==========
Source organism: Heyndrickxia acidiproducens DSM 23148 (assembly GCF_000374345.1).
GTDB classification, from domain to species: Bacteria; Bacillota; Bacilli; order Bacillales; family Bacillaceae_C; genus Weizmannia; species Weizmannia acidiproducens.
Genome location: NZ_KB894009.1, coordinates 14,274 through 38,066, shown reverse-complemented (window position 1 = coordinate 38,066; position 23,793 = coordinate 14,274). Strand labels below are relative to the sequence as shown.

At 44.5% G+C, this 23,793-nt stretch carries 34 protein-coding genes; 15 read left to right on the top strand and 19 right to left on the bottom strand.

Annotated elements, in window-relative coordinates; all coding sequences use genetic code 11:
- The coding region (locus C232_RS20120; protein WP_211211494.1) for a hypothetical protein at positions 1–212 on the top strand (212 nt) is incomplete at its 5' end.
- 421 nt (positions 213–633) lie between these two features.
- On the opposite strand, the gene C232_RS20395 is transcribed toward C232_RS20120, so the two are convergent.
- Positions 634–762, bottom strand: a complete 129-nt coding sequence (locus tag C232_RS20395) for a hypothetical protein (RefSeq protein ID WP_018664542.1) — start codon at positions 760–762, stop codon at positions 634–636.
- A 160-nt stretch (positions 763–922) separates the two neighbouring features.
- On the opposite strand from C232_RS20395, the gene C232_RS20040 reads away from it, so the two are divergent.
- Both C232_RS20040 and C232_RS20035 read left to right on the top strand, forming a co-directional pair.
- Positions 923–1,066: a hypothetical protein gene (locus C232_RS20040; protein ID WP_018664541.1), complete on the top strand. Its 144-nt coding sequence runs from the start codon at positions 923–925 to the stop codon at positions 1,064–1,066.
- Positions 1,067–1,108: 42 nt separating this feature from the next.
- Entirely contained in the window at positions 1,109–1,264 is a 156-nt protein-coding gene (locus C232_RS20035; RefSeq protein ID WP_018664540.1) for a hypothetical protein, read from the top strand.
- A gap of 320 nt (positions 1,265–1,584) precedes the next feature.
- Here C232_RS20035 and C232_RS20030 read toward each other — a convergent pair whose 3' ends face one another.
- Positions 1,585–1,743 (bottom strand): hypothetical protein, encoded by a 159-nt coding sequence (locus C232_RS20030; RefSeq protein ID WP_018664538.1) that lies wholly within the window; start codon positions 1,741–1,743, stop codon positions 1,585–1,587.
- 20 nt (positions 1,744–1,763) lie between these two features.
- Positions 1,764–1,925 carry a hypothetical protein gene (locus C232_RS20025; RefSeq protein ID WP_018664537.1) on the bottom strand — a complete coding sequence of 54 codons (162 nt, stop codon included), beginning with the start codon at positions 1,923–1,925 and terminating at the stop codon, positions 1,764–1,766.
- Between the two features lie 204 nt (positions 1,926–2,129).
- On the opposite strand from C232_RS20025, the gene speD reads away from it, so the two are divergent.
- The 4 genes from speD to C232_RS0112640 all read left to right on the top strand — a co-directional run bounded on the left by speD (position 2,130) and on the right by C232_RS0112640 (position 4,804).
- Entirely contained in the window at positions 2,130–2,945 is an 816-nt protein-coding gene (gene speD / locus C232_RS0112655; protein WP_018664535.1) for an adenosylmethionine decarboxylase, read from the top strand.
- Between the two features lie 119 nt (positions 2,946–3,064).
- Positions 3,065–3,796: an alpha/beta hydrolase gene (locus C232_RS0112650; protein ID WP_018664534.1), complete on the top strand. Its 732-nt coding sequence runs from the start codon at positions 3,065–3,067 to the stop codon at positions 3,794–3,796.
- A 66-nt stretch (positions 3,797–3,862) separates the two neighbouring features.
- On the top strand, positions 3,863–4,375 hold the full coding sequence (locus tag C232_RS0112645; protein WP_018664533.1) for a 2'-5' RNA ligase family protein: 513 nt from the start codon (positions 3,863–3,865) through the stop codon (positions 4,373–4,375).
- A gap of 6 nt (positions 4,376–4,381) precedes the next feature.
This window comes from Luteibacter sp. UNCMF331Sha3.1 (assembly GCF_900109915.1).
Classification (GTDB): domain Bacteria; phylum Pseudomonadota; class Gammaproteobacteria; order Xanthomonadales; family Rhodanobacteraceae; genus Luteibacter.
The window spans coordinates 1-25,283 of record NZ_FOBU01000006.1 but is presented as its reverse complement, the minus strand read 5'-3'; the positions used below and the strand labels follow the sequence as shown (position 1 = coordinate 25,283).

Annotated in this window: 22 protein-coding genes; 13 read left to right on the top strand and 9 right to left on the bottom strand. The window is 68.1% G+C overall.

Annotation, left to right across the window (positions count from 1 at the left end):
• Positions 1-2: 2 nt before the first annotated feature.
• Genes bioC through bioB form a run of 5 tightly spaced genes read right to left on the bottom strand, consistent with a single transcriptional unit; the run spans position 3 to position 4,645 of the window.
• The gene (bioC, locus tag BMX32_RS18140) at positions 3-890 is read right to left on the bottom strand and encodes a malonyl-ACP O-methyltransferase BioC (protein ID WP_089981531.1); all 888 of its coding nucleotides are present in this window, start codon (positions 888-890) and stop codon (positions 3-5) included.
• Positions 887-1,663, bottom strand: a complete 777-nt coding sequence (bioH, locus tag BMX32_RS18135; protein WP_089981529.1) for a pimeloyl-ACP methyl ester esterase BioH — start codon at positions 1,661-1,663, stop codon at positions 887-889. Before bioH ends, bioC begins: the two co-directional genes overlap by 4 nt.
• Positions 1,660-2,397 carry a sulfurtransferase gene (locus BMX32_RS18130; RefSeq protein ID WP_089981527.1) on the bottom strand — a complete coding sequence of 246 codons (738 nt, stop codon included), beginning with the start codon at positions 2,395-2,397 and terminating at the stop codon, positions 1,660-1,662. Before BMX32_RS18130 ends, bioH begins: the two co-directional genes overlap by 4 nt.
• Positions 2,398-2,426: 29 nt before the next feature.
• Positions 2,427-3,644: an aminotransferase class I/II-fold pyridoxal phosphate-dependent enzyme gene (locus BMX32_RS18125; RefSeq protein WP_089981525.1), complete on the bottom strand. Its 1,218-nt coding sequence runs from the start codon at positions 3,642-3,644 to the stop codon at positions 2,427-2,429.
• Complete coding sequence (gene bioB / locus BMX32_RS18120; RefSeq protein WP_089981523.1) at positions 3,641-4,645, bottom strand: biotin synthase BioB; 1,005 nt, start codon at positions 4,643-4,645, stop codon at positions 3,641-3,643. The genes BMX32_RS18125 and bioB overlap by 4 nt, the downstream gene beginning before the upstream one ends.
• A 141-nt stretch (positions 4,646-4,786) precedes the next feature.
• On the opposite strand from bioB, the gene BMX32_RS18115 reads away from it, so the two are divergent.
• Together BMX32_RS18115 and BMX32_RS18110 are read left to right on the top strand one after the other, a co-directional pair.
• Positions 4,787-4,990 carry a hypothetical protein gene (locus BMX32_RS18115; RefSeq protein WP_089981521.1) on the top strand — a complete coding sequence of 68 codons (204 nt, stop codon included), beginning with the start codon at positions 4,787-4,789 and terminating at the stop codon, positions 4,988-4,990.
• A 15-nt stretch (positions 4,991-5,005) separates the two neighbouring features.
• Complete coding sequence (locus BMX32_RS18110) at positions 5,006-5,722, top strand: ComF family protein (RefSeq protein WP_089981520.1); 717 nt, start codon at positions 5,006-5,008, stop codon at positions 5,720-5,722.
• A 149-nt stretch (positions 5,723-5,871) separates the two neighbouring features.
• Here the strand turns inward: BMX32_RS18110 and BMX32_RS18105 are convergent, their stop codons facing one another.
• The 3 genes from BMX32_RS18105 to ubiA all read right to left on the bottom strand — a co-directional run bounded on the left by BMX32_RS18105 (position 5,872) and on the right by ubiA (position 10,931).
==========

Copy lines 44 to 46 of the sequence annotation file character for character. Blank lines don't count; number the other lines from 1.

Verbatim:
• On the opposite strand from bioB, the gene BMX32_RS18115 reads away from it, so the two are divergent.
• Together BMX32_RS18115 and BMX32_RS18110 are read left to right on the top strand one after the other, a co-directional pair.
• Positions 4,787-4,990 carry a hypothetical protein gene (locus BMX32_RS18115; RefSeq protein WP_089981521.1) on the top strand — a complete coding sequence of 68 codons (204 nt, stop codon included), beginning with the start codon at positions 4,787-4,789 and terminating at the stop codon, positions 4,988-4,990.